Asa Neal, Bill Day, blind, Bus Johnson, Calhoun County, Camp Crowder, Cincinnati, Clyde Haley, Doc Holbrook, fiddle, fiddler, history, Laury Hicks, Lawrence Haley, Minnie Hicks, Missouri, Mona Holbrook, music, Ohio, Ralph Haley, Ralph Payne, Rosie Day, Sam Vie, Signal Corps, West Virginia, WLW, writing
Clyde said Ed never said “too much” about where he learned to play the fiddle.
“Well, he was blind all his life, since he was a small boy, and he started with a cornstalk.”
Ed did talk about other fiddlers, though.
“Oh, yes,” Clyde said. “He knew Sam Vie and Asa Neal, and all those old-timers. Did you know Bill Day? Well, my dad used to play with him a lot. But Bill Day couldn’t play the fiddle as far as I’m concerned.”
Bill Day’s wife Rosie was a sister to Laury Hicks, Haley’s veterinarian friend in Calhoun County, West Virginia.
“Well, Rosie was Laury’s sister, as I remember,” Clyde said. “Rosie stayed with my mother and helped take care of Mom because my Mom didn’t like to cook in the summertime because of the flies. I got in trouble one time and I had to go stay with Laury and Aunt Minnie. And I stayed with them in my growing up years. Laury was a doctor, you know, and so was Minnie. She’d just go on a horse, travel miles and miles and miles on a horse, to go deliver a baby or something like that.”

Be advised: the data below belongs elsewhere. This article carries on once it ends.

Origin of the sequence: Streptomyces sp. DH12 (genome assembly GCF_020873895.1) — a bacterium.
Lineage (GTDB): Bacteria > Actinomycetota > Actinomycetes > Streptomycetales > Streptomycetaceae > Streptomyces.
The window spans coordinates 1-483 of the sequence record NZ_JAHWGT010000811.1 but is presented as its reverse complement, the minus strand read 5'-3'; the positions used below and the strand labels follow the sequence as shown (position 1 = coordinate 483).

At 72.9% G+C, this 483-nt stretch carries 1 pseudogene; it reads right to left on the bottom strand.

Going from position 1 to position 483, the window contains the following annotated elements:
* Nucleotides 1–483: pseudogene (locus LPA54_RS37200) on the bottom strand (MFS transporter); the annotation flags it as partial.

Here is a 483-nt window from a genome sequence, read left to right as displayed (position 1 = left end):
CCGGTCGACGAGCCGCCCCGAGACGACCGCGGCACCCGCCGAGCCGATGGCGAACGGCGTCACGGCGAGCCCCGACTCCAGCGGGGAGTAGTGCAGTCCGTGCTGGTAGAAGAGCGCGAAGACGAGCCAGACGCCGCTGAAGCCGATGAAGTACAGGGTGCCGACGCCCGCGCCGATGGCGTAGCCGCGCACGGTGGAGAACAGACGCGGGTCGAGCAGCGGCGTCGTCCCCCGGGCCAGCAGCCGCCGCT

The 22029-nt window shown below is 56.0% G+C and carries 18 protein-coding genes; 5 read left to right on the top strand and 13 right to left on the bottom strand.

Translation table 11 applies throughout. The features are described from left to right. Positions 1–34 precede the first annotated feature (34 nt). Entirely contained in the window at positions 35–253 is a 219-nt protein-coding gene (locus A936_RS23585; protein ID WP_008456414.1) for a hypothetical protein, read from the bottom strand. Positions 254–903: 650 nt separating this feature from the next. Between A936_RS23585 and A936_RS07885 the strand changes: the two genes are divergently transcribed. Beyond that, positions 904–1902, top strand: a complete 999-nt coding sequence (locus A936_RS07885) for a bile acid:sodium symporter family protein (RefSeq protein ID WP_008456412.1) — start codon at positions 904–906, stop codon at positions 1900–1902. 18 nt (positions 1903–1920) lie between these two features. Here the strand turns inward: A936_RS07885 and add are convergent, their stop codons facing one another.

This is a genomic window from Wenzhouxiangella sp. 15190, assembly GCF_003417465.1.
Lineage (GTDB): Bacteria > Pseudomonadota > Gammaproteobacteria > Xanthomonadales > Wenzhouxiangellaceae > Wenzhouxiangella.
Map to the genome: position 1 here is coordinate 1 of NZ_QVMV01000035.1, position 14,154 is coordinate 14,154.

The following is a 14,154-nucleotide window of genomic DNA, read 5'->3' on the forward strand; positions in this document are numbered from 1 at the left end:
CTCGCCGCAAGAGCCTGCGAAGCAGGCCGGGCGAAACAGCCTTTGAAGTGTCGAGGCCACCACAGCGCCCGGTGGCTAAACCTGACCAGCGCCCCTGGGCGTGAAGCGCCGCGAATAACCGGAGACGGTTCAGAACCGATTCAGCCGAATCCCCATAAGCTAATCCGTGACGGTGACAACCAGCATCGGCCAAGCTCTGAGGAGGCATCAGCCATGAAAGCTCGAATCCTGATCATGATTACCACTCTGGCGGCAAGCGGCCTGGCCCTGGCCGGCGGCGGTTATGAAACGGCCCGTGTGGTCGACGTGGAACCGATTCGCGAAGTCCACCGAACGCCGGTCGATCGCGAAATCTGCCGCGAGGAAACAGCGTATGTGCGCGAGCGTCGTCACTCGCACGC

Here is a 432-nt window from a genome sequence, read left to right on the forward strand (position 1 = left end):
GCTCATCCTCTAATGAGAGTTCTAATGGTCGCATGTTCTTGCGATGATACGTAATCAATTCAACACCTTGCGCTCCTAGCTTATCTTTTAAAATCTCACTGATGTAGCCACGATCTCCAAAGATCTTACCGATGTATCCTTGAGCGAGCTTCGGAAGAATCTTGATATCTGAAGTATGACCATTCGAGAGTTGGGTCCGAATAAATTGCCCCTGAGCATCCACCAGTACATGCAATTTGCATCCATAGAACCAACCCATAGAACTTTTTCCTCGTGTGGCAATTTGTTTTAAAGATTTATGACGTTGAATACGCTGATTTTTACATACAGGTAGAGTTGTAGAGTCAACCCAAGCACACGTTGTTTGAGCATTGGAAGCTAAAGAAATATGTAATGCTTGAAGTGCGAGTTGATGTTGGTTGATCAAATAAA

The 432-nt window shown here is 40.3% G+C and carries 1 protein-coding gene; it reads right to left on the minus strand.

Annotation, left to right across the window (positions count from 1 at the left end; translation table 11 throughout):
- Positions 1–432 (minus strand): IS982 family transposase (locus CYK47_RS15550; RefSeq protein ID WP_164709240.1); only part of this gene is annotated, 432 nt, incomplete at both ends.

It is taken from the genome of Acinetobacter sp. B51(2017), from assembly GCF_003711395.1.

Clyde also remembered Doc Holbrook, Ed’s friend in Greenup, Kentucky.
“Yeah, yeah,” he said. “Monnie, my sister, was named after Dr. Holbrook’s wife: M-O-N-N-I-E.”
Clyde was well aware of Ed’s suspicions toward the commercial music industry.
“My dad didn’t ever want his music recorded and it was difficult to get him to get in a position where he would let anybody record his music,” he said. “There was a guy named Bus Johnson in Cincinnati that wanted my dad — I remember — he wanted my dad to come down there to Cincinnati to WLW and get some music recorded for him but he wanted to commercialize it, you know, which I wish he had’ve now. My dad and mother would’ve had a lot better life with the money they could’ve made off the music. I always did tell my dad, ‘Pop, you ought to get those things recorded because you got money laying around in the fiddle case.'”
Talking about Ed’s refusal to make commercial records caused me to ask about his home recordings.
“Him and my mother had over six hundred records,” Clyde said. “Them old records that Ralph sent home out of the Army. He was in the Signal Corps at Camp Crowder, Missouri, and he took a lot of the equipment home — borrowed it from the Army — and my dad and my mother was in on some of the records, too, you know. And Lawrence has got all that kind of information; more than I would have because I’ve been gone from home. I’ve been a roamer, you know. And I used to drink a lot. I don’t think I’ll ever take another drink, but that’s neither here nor there. I’m in this hospital and it’s what it’s for. I had strokes. It’s not a nut-house hospital or anything. It takes care of people like me. I used to drink quite a bit myself, but I’ve made up my mind since I had the strokes that I’ll let that stuff alone when I get out of this place. I talk like it’s a jailhouse, but it’s not. It’s full of women.”